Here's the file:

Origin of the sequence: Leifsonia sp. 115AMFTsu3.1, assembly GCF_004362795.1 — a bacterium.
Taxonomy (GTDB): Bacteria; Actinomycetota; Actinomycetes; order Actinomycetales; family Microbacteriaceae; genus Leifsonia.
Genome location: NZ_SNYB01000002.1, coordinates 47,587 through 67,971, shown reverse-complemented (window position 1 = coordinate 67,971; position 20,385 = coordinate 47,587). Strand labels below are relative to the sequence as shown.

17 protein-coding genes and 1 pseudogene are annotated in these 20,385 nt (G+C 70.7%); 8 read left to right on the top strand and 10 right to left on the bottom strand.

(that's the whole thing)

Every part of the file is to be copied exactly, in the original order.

Origin of the sequence: Leifsonia sp. 115AMFTsu3.1, assembly GCF_004362795.1 — a bacterium.
Taxonomy (GTDB): Bacteria; Actinomycetota; Actinomycetes; order Actinomycetales; family Microbacteriaceae; genus Leifsonia.
Genome location: NZ_SNYB01000002.1, coordinates 47,587 through 67,971, shown reverse-complemented (window position 1 = coordinate 67,971; position 20,385 = coordinate 47,587). Strand labels below are relative to the sequence as shown.

17 protein-coding genes and 1 pseudogene are annotated in these 20,385 nt (G+C 70.7%); 8 read left to right on the top strand and 10 right to left on the bottom strand.